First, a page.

Open Andre Agassi is a stunning autobiography.
It's not often that I find a book un put down able. But such is OPEN by Andre Agassi, an autobiography.
Starting with Agassi's last days in professional tennis, in agony from a spondylolysthesis, a defect at the base of his spine, on heavy medication to play his last match, the support from his wife Stephie Graf, a tennis legend in her own right, this is a superbly written book.
Not only is the content fascinating; the inner life of a star sportsman but it is written in such an absorbing style. Un-put-down-able.
Open Andre Agassi is unputdownable; it's an autobiography of a man who despite a serious childhood injury known as spondylolysthesis rises to the very pinnacle of tennis. In part his fascination with legumes appeals to me.
The road to stardom is paved with hard work (of course), hard knocks and usually the support of a loved one; in his case his brother Philly. It is Philly who keeps him going in the early days, when they subsist on lentils and baked potatoes.
It's Philly who's there for him when he loses his first Wimbledon in the first round, afterwards marching oblivious until he encounters a pack of vagrants in a park, giving away his awesome array of rackets and gear, vowing never to play tennis again.
Interestingly Andre chooses a quote from Vincent van Gogh in the prelude to Open Andre Agassi; "Do you know what frees one from this captivity? It's very serious deep affection. Being friends, being brothers, love..."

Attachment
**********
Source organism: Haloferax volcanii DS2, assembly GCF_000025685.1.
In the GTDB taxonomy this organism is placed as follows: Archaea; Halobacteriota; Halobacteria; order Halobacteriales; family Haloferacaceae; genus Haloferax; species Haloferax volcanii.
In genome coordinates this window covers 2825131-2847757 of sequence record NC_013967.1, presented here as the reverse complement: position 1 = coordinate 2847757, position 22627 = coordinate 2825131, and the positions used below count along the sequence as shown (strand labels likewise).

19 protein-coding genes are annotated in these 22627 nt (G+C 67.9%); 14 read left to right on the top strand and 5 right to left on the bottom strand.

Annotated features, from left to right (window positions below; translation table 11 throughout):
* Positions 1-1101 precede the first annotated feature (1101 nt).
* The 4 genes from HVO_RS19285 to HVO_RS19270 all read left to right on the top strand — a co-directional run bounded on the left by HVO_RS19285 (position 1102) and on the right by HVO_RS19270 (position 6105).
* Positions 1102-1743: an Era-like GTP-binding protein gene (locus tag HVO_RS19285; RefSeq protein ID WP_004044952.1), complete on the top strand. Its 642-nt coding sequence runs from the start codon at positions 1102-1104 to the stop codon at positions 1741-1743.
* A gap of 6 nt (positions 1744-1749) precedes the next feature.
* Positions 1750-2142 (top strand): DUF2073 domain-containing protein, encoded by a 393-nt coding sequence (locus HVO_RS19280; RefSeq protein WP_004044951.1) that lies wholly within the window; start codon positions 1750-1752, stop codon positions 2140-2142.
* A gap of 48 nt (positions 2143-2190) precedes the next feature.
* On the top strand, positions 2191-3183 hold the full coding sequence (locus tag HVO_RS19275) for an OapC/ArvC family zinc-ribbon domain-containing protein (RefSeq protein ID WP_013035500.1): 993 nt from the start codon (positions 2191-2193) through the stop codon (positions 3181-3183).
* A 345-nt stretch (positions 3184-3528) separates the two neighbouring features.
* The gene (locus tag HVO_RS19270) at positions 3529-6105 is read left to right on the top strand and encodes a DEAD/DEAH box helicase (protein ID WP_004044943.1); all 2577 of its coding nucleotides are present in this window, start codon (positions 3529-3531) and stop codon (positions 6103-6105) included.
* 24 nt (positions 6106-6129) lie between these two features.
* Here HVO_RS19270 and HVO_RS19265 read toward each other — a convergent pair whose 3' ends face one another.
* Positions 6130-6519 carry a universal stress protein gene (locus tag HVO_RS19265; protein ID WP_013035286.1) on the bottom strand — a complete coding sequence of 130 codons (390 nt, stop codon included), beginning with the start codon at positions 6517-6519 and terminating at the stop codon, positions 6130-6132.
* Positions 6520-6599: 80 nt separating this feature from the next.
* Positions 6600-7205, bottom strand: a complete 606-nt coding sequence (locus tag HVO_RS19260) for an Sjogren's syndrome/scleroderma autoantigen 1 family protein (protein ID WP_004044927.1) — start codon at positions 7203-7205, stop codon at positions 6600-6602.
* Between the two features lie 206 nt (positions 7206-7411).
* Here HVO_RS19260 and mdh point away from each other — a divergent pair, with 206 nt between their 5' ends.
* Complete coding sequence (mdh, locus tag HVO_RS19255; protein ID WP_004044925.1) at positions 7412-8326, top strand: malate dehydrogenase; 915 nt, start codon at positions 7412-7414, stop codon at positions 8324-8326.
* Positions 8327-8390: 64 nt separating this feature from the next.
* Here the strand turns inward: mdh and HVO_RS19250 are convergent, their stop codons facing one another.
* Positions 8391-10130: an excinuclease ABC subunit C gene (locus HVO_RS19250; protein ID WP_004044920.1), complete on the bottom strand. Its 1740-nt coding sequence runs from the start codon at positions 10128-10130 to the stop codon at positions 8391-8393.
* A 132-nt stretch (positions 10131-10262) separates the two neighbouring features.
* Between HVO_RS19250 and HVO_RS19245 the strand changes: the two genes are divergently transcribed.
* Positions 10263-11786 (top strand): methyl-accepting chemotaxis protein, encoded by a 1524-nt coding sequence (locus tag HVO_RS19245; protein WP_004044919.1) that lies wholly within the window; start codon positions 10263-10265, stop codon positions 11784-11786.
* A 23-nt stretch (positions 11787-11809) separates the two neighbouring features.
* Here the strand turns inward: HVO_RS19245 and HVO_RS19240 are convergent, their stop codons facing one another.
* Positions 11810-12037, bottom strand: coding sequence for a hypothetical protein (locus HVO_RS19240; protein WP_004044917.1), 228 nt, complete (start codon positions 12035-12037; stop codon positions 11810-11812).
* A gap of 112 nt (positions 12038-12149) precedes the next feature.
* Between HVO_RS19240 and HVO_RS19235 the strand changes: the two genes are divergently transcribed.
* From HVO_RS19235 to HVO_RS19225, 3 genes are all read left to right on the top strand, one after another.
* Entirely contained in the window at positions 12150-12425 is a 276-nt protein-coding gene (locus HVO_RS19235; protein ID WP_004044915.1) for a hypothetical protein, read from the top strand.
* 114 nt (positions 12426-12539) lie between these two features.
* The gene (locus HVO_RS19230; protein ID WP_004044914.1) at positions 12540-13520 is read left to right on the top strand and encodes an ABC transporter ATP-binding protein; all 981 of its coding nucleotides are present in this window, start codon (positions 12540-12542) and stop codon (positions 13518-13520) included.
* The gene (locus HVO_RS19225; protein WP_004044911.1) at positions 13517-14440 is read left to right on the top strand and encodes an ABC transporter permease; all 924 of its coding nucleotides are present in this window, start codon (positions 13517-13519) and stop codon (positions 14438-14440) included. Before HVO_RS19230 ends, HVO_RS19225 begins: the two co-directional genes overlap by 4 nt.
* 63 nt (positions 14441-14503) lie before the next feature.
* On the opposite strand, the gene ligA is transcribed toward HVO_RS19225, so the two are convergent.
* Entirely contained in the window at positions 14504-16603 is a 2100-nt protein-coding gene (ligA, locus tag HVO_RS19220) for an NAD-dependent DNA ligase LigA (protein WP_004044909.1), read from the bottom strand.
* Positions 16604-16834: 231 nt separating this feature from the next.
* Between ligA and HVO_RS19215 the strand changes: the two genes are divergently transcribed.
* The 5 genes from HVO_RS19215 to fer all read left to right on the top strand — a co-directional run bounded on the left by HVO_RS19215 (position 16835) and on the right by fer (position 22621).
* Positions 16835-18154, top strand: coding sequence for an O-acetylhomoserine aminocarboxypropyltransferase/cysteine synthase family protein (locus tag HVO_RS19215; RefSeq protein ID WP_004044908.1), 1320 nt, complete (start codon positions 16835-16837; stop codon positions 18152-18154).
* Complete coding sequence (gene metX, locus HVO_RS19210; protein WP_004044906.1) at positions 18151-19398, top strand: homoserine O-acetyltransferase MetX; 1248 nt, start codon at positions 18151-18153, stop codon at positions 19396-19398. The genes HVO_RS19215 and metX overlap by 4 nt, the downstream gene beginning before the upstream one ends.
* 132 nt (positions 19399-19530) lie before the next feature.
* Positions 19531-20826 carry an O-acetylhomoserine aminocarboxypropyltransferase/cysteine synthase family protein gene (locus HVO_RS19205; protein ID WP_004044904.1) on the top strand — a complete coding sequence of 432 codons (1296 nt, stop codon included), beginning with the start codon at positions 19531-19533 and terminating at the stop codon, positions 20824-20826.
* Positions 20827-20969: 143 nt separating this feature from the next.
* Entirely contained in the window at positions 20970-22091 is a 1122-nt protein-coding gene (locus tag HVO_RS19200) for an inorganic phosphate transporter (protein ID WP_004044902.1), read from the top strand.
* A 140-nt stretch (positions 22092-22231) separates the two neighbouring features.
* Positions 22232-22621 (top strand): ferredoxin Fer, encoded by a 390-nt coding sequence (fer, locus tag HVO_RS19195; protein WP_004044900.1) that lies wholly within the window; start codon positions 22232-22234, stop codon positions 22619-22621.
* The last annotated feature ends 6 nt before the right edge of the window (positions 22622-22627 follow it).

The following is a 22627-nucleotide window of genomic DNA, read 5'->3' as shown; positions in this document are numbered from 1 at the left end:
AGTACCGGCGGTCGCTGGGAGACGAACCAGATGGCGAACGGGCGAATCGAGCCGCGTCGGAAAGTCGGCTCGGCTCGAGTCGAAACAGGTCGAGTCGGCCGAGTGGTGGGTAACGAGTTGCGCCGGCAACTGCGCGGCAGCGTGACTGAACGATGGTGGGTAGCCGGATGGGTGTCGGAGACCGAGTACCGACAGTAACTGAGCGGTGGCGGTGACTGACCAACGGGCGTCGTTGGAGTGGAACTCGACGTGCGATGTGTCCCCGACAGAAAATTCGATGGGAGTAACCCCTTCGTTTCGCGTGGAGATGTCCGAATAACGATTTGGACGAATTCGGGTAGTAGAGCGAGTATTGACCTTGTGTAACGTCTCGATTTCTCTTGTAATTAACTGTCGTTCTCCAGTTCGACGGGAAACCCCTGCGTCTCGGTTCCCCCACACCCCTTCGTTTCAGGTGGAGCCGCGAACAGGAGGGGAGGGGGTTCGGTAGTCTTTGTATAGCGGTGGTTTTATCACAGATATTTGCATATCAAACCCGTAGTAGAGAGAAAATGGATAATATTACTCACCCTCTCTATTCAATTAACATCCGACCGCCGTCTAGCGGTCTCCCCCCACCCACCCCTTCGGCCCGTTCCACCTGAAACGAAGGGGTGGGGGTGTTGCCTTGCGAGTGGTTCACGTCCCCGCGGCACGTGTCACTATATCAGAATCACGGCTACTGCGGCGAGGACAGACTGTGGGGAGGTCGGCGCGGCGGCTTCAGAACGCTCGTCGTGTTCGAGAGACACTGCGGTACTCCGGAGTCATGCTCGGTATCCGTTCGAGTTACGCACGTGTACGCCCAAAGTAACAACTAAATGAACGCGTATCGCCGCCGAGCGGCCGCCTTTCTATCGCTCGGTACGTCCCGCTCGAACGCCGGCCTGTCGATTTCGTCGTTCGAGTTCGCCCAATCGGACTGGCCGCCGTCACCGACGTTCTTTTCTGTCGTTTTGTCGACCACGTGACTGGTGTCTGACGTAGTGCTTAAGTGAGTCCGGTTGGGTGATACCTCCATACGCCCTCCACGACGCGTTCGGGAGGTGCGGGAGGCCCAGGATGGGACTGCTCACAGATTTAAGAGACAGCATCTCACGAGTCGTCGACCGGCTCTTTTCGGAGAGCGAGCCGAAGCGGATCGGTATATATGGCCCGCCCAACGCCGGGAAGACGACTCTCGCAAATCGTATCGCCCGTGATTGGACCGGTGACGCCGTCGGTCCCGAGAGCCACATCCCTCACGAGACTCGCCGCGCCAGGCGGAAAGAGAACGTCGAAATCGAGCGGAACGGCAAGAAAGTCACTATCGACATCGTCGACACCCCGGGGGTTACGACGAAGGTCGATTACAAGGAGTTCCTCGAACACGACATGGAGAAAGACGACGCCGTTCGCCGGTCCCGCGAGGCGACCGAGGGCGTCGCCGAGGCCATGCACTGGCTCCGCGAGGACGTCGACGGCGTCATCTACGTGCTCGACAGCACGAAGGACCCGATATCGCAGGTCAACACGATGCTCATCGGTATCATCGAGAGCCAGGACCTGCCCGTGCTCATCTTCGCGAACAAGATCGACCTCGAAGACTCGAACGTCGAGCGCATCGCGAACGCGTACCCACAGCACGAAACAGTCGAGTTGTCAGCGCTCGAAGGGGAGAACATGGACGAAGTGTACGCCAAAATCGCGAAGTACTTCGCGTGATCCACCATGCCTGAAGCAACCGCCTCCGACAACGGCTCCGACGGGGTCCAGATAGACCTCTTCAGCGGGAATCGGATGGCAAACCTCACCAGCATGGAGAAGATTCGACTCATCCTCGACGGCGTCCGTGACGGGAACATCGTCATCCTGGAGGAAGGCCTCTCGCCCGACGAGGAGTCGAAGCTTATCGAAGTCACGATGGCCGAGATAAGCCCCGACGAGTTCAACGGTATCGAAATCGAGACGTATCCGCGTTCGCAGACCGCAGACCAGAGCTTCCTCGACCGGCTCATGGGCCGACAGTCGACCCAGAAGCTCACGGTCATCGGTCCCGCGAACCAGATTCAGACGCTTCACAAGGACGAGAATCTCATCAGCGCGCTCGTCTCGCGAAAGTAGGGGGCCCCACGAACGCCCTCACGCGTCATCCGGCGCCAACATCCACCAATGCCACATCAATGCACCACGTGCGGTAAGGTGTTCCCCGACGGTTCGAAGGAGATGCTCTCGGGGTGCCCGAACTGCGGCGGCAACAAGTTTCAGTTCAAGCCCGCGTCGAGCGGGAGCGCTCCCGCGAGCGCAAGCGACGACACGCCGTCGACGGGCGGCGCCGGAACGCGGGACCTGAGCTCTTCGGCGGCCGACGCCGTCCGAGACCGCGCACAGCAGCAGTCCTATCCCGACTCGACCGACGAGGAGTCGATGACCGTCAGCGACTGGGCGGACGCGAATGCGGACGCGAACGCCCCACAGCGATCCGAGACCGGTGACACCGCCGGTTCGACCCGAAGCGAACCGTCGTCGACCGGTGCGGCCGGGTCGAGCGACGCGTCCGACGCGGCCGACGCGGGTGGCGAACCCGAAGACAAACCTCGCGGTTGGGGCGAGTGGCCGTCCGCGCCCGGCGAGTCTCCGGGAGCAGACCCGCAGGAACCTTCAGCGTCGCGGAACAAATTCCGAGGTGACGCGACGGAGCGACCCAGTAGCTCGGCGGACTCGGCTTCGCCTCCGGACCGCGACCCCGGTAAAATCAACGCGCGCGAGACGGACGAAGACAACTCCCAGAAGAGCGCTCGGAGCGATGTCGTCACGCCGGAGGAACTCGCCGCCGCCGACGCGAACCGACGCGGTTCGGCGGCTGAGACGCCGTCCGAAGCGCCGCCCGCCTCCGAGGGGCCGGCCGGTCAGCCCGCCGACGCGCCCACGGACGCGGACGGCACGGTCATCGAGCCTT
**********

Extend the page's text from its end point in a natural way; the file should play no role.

"There's just one problem: We have no money. We subsist on baked potatoes and lentil soup . Three times a day we bake two potatoes and heat a can of generic lentil soup. We then pour the soup over the potatoes and voilà - breakfast, lunch or dinner is served. The whole meal costs eighty-nine cents and keeps hunger at bay for about three hours."
"Open" by Andre Agassi whilst on the circuit in 1985.
Open Andre Agassi is an intriguing book about relationships, not least his father who drives Andre mercilessly from early childhood. He grows up to be the most famous tennis player of all time, the only one to win all four grandslams and the Olympics in one year.
A fascinating part of the book is his bond with his father, a love-hate relationship, with a kind and loving mother in the background, picking up the pieces. Without a doubt it's Andre's dad who does the initial spadework, enabling him to achieve stardom, but at a heavy cost.
What comes out powerfully in open Andre Agassi is his loathing of tennis, from the very depths of his soul. He says it many times; what is it that drives the man? Buy the book, you won't be sorry.
What is certain, if you're going to eat it three times a day, lentil protein and potatoes is a heap better healthy choice food than a hamburger and chips. No doubt if it was cheaper, Philly and Andre would have eaten at MacDonalds but fortunately for them it wasn't. Red meat three times a day is a killer. Cancer or heart attack, one or t'other would have got him.
Interestingly, Agassi reports that lentils keep hunger at bay for about three hours. That's fact. The Glycemic Index of lentils is very low; the slow release of glucose to the blood stream is just what a professional tennis player would need.
Conversely, carbohydrate in baked potatoes has a very high glycemic index, supplying the energy needed on court, but mixed with the lentil soup, the-total-meal is very healthy.